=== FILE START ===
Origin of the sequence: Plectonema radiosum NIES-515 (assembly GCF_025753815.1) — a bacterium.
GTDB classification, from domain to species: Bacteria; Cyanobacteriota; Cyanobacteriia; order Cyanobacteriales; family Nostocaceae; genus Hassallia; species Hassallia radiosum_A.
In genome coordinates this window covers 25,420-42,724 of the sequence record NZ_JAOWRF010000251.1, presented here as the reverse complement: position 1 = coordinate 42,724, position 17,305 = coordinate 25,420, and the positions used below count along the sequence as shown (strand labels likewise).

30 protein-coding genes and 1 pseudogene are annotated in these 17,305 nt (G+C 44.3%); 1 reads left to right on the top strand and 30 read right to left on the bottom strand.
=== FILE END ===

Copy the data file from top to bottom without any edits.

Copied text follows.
Origin of the sequence: Plectonema radiosum NIES-515 (assembly GCF_025753815.1) — a bacterium.
GTDB classification, from domain to species: Bacteria; Cyanobacteriota; Cyanobacteriia; order Cyanobacteriales; family Nostocaceae; genus Hassallia; species Hassallia radiosum_A.
In genome coordinates this window covers 25,420-42,724 of the sequence record NZ_JAOWRF010000251.1, presented here as the reverse complement: position 1 = coordinate 42,724, position 17,305 = coordinate 25,420, and the positions used below count along the sequence as shown (strand labels likewise).

30 protein-coding genes and 1 pseudogene are annotated in these 17,305 nt (G+C 44.3%); 1 reads left to right on the top strand and 30 read right to left on the bottom strand.